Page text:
Amazon may have lied to congress according to US lawmakers

Amazon has been accused by US lawmakers of either misleading or lying to congress about its business practises, according to Reuters.

Five members of the US House Judiciary committee wrote to Amazon chief executive Andy Jassy and accused some of the company’s top executives, including founder Jeff Bezos of not being transparent enough about its business operations.

The letter also claims that the committee is considering “whether a referral of this matter to the Department of Justice for criminal investigation is appropriate.”

It came after an investigation by Reuters last week which showed that the company had conducted a systemic campaign of copying products and rigging search results in India to boost the sale of its own-branded goods, with Amazon however denying the accusations.

The letter written claims that the “credible reporting” by Reuters and recent articles from other news outlets “directly contradicts the sworn testimony and representations of Amazon’s top executives, including former CEO Jeffrey Bezos.”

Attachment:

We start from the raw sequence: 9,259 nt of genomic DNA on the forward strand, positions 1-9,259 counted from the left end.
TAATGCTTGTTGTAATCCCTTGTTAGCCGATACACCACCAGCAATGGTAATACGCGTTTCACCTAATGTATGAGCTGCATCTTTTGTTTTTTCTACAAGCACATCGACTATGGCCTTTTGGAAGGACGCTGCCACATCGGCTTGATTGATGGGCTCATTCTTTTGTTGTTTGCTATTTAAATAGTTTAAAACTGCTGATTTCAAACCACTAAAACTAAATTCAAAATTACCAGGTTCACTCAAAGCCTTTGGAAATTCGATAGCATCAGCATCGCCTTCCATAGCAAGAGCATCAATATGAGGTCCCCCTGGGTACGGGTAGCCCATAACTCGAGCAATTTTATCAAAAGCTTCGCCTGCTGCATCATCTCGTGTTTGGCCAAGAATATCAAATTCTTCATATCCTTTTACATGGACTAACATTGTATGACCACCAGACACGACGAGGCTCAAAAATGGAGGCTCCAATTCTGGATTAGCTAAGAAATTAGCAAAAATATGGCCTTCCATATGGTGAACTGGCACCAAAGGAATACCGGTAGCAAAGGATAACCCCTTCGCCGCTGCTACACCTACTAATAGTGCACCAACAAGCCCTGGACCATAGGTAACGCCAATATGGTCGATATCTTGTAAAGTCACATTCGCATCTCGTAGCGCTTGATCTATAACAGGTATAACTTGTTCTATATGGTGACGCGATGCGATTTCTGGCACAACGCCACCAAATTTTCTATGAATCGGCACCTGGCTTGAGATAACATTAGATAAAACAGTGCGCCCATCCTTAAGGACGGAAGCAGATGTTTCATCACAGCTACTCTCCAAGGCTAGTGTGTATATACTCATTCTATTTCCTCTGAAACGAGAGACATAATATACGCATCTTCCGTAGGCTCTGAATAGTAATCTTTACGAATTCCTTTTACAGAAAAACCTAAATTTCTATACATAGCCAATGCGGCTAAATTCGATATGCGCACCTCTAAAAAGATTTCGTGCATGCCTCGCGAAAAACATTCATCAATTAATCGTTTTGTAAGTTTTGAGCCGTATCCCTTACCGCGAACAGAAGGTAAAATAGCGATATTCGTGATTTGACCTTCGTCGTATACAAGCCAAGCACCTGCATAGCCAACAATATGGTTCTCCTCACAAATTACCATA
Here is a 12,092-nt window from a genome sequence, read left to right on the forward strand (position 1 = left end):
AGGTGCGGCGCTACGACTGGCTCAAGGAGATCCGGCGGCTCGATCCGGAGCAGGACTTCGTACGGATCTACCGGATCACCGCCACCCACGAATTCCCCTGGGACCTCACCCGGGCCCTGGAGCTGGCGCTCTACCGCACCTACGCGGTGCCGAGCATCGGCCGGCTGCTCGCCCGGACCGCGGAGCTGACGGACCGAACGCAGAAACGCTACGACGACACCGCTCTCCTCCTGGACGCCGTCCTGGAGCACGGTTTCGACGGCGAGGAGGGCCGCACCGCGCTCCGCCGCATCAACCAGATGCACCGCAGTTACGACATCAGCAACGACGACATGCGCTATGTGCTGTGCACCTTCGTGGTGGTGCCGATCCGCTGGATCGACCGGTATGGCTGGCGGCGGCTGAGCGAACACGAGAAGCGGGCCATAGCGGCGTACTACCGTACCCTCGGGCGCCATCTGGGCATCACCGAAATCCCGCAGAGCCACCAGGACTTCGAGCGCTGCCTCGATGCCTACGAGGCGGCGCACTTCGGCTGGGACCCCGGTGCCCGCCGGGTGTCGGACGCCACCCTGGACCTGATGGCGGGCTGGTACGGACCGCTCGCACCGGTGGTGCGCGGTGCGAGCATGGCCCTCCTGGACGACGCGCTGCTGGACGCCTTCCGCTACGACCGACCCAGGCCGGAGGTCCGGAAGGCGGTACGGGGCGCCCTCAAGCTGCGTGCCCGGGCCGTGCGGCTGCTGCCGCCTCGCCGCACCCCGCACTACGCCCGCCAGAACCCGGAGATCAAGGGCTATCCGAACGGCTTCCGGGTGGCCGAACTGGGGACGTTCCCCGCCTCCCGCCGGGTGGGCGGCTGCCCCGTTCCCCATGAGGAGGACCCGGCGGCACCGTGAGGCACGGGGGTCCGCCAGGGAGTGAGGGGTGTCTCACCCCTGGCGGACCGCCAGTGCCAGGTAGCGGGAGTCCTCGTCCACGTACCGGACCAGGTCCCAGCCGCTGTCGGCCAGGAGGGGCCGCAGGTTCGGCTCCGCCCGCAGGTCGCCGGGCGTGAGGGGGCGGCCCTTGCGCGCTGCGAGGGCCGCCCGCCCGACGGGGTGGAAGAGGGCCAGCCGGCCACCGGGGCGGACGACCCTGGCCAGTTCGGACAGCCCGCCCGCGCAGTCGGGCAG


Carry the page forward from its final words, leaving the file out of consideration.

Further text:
“At best, this reporting confirms that Amazon’s representatives misled the Committee.

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“At worst, it demonstrates that they may have lied to Congress in possible violation of federal criminal law,” the letter states.

Amazon responded by issuing a statement which read: “Amazon and its executives did not mislead the committee, and we have denied and sought to correct the record on the inaccurate media articles in question.”

 “As we have previously stated, we have an internal policy, which goes beyond that of any other retailer’s policy that we’re aware of, that prohibits the use of individual seller data to develop Amazon private label products.

“We investigate any allegations that this policy may have been violated and take appropriate action.”

The House Judiciary Committee has been investigating competition in digital markets and how Amazon uses its proprietary seller data from its platform or whether the company unfairly favours its own products since 2019.

The House’s letter gives chief executive Jassy one “final opportunity” to provide evidence to corroborate the company’s prior testimony and statements.

It also notes that “it is criminally illegal to knowingly and willfully make statements that are materially false, conceal a material fact, or otherwise provide false documentation in response to a congressional investigation.”

Jassy has until November 1 to provide a sworn response to clarify how his company “uses non-public individual seller data to develop and market its own line of products” and how Amazon’s search rankings favor those products.



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